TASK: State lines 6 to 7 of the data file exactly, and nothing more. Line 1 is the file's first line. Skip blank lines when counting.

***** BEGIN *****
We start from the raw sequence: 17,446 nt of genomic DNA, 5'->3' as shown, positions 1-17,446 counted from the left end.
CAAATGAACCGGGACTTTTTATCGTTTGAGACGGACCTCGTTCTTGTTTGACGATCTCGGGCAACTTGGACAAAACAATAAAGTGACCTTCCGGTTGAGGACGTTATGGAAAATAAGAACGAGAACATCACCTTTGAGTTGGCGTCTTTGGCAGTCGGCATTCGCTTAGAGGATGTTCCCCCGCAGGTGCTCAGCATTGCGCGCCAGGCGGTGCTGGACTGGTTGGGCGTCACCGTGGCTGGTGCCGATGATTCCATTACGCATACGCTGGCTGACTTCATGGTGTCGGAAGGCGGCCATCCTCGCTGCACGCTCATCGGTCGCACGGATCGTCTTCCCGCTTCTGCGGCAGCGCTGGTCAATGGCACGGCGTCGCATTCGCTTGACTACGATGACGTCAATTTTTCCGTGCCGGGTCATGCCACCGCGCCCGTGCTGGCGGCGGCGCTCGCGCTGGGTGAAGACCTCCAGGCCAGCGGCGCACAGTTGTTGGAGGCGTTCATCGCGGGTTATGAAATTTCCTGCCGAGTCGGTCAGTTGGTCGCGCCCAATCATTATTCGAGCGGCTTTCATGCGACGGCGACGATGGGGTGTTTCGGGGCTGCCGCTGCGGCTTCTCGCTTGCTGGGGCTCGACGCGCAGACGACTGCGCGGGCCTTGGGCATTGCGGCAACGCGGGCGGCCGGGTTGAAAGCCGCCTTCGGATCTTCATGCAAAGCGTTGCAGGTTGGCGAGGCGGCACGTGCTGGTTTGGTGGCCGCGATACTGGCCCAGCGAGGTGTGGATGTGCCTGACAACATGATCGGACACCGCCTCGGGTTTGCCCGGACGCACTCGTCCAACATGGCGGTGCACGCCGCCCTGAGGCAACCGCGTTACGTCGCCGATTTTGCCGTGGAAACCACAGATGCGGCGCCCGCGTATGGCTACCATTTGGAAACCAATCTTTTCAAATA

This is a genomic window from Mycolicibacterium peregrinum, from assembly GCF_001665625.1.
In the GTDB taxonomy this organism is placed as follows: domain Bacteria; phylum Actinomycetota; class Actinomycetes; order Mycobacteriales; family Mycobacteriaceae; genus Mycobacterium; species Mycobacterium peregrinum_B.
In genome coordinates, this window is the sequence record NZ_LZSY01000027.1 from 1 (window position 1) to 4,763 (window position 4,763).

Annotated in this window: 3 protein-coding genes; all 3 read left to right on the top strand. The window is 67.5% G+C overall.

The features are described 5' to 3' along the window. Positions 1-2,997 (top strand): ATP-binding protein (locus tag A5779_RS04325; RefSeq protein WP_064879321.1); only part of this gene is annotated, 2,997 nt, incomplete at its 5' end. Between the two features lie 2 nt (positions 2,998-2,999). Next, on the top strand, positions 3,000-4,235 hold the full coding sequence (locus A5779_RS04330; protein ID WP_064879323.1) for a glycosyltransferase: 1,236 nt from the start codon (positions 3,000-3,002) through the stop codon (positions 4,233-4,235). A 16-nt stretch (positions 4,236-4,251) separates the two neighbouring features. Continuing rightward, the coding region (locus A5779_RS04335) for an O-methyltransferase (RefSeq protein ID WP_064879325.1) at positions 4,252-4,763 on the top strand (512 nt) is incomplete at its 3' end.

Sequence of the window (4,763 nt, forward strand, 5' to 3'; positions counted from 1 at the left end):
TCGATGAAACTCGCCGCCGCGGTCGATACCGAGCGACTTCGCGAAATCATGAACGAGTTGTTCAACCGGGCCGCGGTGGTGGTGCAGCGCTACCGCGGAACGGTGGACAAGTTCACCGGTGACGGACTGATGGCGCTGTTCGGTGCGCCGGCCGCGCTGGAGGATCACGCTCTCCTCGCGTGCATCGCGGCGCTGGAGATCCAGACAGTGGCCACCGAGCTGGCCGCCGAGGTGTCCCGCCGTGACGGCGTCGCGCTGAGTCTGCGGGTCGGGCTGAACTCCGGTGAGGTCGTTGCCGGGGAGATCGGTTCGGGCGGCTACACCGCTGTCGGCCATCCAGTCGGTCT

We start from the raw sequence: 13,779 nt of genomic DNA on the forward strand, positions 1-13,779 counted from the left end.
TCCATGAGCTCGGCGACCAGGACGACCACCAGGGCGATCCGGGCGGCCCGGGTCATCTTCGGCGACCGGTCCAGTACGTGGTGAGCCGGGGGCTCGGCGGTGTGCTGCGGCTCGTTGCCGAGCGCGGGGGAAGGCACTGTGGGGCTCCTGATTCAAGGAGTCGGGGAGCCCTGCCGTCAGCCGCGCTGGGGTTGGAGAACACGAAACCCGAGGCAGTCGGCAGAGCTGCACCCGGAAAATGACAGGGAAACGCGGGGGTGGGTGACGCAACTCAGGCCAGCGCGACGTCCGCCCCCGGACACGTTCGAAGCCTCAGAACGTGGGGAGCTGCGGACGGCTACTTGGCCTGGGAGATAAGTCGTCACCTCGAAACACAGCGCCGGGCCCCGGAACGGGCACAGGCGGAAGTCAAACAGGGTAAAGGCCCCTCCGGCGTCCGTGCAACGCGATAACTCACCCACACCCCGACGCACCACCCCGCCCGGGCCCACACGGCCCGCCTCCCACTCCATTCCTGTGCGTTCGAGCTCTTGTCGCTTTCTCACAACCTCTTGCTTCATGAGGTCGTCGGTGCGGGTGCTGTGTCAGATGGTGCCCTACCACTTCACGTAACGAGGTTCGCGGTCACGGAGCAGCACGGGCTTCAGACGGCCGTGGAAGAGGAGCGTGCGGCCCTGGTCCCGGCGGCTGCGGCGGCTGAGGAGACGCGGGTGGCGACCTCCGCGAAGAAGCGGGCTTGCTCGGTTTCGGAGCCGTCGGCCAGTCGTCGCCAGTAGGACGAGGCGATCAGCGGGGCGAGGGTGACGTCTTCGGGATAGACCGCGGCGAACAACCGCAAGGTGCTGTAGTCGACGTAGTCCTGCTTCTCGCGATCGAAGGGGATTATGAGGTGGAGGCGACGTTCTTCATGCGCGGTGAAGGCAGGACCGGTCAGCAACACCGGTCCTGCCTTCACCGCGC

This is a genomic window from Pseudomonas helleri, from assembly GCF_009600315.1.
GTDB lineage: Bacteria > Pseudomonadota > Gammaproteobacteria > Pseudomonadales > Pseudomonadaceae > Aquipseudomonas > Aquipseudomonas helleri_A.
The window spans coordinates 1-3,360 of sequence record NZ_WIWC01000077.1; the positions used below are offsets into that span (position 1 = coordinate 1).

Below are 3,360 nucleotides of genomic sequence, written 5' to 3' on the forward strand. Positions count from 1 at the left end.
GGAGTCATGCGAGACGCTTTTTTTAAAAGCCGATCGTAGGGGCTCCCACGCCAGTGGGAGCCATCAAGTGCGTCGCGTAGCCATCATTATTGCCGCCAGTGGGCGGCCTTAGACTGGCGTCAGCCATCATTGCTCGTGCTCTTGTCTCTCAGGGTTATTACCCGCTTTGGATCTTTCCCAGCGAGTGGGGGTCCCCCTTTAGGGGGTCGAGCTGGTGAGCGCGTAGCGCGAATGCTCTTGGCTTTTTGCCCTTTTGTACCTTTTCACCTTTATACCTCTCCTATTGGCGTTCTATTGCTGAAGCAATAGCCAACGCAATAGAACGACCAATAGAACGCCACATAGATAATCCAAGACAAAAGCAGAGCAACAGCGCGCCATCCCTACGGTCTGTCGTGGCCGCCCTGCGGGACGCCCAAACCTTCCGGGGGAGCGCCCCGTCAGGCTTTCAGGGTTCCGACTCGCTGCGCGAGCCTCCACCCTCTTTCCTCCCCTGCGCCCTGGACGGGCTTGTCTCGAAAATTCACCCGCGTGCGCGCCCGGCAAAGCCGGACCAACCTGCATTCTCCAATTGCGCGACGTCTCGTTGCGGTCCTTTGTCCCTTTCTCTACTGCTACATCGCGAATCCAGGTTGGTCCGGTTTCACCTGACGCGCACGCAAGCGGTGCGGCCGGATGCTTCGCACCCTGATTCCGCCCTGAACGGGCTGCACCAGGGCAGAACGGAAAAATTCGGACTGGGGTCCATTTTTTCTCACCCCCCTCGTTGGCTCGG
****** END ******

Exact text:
Annotated in this window: 3 protein-coding genes; all 3 read left to right on the top strand. The window is 67.5% G+C overall.

The features are described 5' to 3' along the window. Positions 1-2,997 (top strand): ATP-binding protein (locus tag A5779_RS04325; RefSeq protein WP_064879321.1); only part of this gene is annotated, 2,997 nt, incomplete at its 5' end. Between the two features lie 2 nt (positions 2,998-2,999). Next, on the top strand, positions 3,000-4,235 hold the full coding sequence (locus A5779_RS04330; protein ID WP_064879323.1) for a glycosyltransferase: 1,236 nt from the start codon (positions 3,000-3,002) through the stop codon (positions 4,233-4,235). A 16-nt stretch (positions 4,236-4,251) separates the two neighbouring features. Continuing rightward, the coding region (locus A5779_RS04335) for an O-methyltransferase (RefSeq protein ID WP_064879325.1) at positions 4,252-4,763 on the top strand (512 nt) is incomplete at its 3' end.